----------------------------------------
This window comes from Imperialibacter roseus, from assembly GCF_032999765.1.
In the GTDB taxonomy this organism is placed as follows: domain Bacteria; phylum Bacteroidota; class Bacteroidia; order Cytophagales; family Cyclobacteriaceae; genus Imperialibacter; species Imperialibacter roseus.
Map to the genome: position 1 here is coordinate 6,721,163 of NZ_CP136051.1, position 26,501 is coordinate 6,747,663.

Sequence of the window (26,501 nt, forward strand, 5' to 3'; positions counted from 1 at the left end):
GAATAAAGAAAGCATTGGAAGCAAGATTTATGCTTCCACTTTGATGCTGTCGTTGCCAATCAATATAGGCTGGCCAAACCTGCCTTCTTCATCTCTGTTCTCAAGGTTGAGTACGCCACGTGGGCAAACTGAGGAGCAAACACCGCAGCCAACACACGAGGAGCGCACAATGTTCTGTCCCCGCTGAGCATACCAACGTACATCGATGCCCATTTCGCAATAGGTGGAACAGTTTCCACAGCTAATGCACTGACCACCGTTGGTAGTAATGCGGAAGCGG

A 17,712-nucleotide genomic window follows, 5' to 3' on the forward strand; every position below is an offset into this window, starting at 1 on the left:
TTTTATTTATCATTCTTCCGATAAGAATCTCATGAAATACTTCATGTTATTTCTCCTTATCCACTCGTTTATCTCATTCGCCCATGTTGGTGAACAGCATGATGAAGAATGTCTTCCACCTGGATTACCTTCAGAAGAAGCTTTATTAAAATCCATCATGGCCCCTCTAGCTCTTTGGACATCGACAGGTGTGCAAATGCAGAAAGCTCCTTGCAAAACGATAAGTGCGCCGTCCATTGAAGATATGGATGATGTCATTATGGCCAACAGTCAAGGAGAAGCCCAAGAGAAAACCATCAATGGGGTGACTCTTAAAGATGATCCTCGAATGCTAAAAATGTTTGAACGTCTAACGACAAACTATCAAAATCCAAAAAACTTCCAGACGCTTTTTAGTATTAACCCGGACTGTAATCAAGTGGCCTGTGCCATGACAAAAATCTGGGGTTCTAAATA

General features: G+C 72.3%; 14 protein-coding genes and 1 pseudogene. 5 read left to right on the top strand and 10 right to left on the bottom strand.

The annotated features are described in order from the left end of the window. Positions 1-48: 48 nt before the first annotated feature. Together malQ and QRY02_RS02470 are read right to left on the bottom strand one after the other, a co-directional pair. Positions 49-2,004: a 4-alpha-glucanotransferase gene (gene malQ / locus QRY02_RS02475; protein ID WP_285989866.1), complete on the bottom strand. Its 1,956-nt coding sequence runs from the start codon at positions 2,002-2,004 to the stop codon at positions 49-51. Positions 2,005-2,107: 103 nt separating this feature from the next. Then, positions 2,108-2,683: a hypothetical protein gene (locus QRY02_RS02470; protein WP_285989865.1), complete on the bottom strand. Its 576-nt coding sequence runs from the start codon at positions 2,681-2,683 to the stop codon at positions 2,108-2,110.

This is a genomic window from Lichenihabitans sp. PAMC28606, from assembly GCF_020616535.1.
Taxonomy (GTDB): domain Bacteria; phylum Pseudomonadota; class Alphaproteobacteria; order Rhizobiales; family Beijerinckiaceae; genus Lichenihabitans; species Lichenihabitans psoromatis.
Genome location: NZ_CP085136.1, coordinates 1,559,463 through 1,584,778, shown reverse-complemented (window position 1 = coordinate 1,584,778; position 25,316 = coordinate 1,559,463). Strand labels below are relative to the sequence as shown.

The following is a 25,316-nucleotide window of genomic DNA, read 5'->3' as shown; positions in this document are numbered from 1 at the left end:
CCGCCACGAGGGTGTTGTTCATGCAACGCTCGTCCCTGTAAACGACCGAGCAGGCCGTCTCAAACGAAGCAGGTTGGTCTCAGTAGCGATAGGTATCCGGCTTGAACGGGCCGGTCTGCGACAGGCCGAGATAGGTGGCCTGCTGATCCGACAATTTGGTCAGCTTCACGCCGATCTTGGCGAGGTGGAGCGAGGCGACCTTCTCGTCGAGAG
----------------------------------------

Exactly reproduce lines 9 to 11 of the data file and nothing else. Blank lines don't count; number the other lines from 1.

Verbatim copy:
The annotated features are described in order from the left end of the window. Positions 1-48: 48 nt before the first annotated feature. Together malQ and QRY02_RS02470 are read right to left on the bottom strand one after the other, a co-directional pair. Positions 49-2,004: a 4-alpha-glucanotransferase gene (gene malQ / locus QRY02_RS02475; protein ID WP_285989866.1), complete on the bottom strand. Its 1,956-nt coding sequence runs from the start codon at positions 2,002-2,004 to the stop codon at positions 49-51. Positions 2,005-2,107: 103 nt separating this feature from the next. Then, positions 2,108-2,683: a hypothetical protein gene (locus QRY02_RS02470; protein WP_285989865.1), complete on the bottom strand. Its 576-nt coding sequence runs from the start codon at positions 2,681-2,683 to the stop codon at positions 2,108-2,110.

This is a genomic window from Lichenihabitans sp. PAMC28606, from assembly GCF_020616535.1.
Taxonomy (GTDB): domain Bacteria; phylum Pseudomonadota; class Alphaproteobacteria; order Rhizobiales; family Beijerinckiaceae; genus Lichenihabitans; species Lichenihabitans psoromatis.